My mom has been a cardiac nurse for over 30 years now. She currently works in the outpatient part of a cardiac cath lab at a hospital in Peoria. She preps and recovers patients who are in for outpatient cardiac procedures, blood transfusions, etc. When her patients first arrive, she has to ask them a series of questions, you know the ones I’m talking about, and you’ve most likely heard them all before. What current medications are you taking, how long since you last ate a meal, etc.? The one in particular that sticks out most in my mind and most people scoff at when she asks it is, “Do you feel safe in your home or feel threatened in any way?” For most people, the answer is “no.” But, if we were to take that question out of context and apply it to family farms and production agriculture, I think the answer would be a resounding “YES!”
A wise agricultural communicator once told me (and continues to) that “to communicate is the beginning of understanding.” She’s 100% accurate. It is through effective (and objective) communication we are all able to become more informed and educated on current events, issues, and other things that interest or even amuse us. It is a mantra many Ag journalists/communicators I know live by each and every day. Believe me, if you had Dr. Jim Evans, Del Dahl, or Bob Siebrecht for any ag communications courses at the University of Illinois, that phrase became deeply ingrained in your brain. It is also a mantra I feel more people should take into consideration when it comes to making informed decisions or “choosing sides” when it comes to current events and issues.
Hello friends! I can’t begin to describe how excited I am to share this podcast with you. Just over a week ago, Holly, Emily, and I had the opportunity to take our podcast on the road and share with women of all ages at the 2015 Women in Agriculture Conference at Jumer’s Casino in Rock Island. From gaining a new perspective on what the next 5 years of farming is going to look like from Dr. David Kohl in the morning, to visiting with friends we hadn’t seen in a while to “podcasting,” on stage, live, in front of a ballroom full of women (did I mention, we were on stage, with microphones?), we had a wonderful time.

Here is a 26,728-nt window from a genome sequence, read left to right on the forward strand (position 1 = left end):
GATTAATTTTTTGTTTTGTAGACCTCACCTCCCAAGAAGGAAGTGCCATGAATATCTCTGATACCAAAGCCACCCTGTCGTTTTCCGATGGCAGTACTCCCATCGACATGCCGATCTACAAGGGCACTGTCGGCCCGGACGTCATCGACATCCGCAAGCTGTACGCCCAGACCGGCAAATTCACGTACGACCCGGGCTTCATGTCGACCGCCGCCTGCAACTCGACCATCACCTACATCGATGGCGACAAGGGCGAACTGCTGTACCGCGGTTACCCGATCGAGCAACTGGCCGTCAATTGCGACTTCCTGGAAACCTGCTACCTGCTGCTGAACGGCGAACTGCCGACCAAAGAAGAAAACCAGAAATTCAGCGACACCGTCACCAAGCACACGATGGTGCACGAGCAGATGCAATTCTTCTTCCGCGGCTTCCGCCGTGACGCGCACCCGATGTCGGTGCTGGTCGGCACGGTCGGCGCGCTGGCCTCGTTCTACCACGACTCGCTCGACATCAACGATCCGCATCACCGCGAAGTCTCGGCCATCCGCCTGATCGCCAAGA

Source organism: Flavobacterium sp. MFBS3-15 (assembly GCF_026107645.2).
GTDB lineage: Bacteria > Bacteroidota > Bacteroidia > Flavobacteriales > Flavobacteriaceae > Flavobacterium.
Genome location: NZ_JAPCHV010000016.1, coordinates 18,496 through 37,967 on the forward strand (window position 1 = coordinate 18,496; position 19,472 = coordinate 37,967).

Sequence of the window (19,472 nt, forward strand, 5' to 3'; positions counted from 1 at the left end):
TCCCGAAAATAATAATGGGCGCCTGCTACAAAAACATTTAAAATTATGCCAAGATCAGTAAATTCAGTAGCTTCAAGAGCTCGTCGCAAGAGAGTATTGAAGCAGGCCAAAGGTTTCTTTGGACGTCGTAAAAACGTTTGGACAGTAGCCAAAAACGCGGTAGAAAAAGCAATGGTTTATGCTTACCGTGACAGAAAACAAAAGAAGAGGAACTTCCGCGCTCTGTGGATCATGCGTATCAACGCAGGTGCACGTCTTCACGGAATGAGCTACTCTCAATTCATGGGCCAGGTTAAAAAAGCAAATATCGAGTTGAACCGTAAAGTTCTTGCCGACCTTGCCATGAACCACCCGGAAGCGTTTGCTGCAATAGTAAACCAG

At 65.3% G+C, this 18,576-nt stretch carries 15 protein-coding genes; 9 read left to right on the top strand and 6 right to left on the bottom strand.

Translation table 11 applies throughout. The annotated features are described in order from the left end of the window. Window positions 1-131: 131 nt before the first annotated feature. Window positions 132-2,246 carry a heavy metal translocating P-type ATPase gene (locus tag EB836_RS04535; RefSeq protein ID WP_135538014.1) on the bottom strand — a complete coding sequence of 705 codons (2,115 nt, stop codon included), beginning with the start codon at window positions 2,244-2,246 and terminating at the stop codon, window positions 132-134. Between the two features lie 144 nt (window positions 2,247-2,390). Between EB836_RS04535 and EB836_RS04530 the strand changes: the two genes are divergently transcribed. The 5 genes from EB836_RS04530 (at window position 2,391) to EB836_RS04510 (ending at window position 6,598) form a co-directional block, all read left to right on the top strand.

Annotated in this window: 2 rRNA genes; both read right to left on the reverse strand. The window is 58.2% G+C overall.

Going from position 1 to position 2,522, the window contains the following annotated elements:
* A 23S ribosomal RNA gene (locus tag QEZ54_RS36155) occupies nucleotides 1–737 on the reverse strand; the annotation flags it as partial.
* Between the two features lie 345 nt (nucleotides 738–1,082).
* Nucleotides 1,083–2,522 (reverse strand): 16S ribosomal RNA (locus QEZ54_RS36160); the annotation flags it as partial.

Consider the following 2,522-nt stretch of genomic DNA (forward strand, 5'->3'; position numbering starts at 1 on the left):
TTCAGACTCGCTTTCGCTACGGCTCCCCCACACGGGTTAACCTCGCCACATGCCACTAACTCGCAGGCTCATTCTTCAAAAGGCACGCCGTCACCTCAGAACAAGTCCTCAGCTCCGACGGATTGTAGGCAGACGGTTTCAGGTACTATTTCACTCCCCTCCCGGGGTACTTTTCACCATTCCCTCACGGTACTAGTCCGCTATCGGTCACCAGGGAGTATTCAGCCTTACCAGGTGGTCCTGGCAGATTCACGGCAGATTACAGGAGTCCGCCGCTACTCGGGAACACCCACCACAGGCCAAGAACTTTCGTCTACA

Over the past few months, I’ve been more of an observer on social media than a participant. This is partially due to the overwhelming (but extremely rewarding) choice of becoming an Ag Teacher and FFA Advisor. It is also because I’m a perfectionist, so naturally, any spare time has been spent working on lesson plans, learning from amazing teacher mentors, FFA activities, and every so often, sleeping…
Hello friends! It has certainly been too long since my last blog post of the beginning of the school year. It’s hard to believe we are starting the month of October. This first quarter of school has certainly flown by. I promise I will update you all soon on the many activities of the Midwest Central FFA Chapter. We have a great group of kids in our program this year and I’m excited to share their accomplishments with you!
Before I share some news, I must admit I am ashamed! It has been almost 2 whole months since I last blogged. Terrible! This summer has flown by in the blink of an eye. Somewhere in the middle of this mass chaos we call summer on the farm, a new opportunity presented itself I am very excited about. Nervous, but excited…
In our latest Farm Wife podcast we talk about a subject that we have discussed at great lengths “off-air,” but never “on-air,” Emily’s exciting news (I am so happy for their family!) and my battle with Polycystic Ovarian Syndrome (PCOS). I can honestly say without the support of these two, incredible farm moms, I would have lost this battle a long time ago. I am blessed to call them friends.
There is nothing quite like the smell of freshly cut peas. It’s comparable to the smell of fresh cut grass or even alfalfa, but it’s 1,000 times better! It’s delightful. Last night, Braden brought home a cooler full of freshly picked peas from the 55 acre field Ron commercially grows for Del Monte.
Since before he can remember, all my husband Braden ever wanted to do was farm. He started farming full time at an early age starting with the carpet in the living room of the farm house we live in today. Debbie, my mother-in-law, never had to worry too much about where Braden was because she could hear the “noises” the machinery was making while Braden was discing, planting, spraying and harvesting…